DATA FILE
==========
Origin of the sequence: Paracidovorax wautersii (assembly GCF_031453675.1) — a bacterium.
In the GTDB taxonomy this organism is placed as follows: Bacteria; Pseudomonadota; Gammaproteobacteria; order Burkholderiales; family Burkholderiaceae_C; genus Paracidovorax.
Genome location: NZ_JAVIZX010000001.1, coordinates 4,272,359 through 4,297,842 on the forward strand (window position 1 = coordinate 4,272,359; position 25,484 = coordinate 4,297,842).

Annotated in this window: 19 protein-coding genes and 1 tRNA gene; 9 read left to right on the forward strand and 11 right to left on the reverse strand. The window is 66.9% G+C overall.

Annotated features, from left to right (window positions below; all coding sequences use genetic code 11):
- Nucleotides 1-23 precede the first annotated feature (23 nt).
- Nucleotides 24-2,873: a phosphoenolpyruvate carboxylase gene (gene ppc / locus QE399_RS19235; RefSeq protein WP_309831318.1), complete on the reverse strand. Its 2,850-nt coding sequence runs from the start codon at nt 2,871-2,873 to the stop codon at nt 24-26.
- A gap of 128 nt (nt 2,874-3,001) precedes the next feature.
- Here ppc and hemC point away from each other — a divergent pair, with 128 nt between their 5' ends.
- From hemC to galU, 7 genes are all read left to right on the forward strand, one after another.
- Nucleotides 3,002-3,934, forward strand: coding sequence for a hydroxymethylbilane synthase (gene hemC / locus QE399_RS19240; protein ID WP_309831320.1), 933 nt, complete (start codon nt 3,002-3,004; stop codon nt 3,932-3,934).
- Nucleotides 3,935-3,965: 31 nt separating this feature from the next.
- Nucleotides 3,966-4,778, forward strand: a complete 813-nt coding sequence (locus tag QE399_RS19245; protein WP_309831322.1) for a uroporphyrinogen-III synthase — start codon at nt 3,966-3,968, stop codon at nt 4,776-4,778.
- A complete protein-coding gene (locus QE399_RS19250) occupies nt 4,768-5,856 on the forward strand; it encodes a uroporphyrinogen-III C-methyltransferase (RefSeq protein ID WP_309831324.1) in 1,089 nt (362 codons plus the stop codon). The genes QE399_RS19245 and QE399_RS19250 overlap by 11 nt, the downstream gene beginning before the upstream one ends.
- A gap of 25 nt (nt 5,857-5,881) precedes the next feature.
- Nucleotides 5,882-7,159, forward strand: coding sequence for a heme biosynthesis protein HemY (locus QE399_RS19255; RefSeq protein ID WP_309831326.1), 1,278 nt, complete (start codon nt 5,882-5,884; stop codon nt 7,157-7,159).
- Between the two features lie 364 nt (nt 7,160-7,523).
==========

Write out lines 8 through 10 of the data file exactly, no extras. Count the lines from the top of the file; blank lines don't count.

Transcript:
- A gap of 128 nt (nt 2,874-3,001) precedes the next feature.
- Here ppc and hemC point away from each other — a divergent pair, with 128 nt between their 5' ends.
- From hemC to galU, 7 genes are all read left to right on the forward strand, one after another.